Apple Watch bands: Color has weight

This is simply crazy. Matt Gemmell was tweeting about the weight of the Apple Watch (using data from this spreadsheet, compiled from Apple’s web site), when this line caught my eye:

Sport strap adds another 37-51g.

Hold on. That’s a pretty big spread. Don’t all of the sport straps weigh the same? Or, perhaps all straps for 38mm sport models should weigh the same and the same for straps for 42mm sport models. Obvious, right?

Well, as it turns out, the various color straps do have different weights.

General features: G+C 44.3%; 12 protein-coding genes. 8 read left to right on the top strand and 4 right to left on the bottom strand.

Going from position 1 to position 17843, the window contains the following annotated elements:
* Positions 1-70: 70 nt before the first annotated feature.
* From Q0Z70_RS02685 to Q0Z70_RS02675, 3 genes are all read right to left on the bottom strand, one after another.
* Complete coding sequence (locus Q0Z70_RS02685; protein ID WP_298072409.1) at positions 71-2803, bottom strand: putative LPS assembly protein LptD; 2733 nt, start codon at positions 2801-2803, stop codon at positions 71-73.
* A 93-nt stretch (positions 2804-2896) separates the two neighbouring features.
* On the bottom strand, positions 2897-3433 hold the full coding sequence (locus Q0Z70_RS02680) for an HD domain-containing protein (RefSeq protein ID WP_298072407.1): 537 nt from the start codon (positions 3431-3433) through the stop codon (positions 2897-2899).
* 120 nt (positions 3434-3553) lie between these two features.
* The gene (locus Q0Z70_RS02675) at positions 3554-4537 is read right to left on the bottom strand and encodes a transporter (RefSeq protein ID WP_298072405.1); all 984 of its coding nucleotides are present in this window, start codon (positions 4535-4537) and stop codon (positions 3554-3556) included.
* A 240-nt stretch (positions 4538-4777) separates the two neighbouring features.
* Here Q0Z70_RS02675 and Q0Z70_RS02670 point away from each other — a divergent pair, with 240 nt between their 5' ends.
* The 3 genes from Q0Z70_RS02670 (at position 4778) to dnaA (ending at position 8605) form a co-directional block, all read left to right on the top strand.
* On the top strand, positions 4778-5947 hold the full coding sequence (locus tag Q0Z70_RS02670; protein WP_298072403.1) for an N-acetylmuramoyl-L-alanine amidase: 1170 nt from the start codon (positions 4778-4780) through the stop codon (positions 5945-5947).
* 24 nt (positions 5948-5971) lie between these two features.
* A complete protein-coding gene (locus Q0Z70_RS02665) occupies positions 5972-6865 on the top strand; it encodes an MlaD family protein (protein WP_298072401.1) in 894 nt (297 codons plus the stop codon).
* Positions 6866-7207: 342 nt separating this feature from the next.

White band for 38mm Sport weighs 47g.
Blue band for 38mm Sport weighs 44g.
Green is 43g.
Pink is 42g.
Black is 37g.

Here are the numbers for the 42mm Sport:

White = 51g.
Blue = 48g.
Green = 48g.
Pink = 46g.
Black is 40g.

There is about a 4g difference between the 38mm and 42mm bands. Some show as 3g, but I assume this is a rounding issue.

The cool thing is, when it comes to Apple Watch Sport bands, color has weight. Or at least whatever substance gives the watch band its color has weight.

Want to check the numbers yourself? Go here and click on a model, then scroll down to see the specs.



  • marcintosh

    The density of the color effects opacity, so the lighter colored bands will need more pigment applied to be opaque. White especially. You see this with silicone charity wristbands, too.

  • bassclef

    Carbon is fairly light and a common blackening agent. Zinc and Titanium oxides are quite dense and are common whitening agents.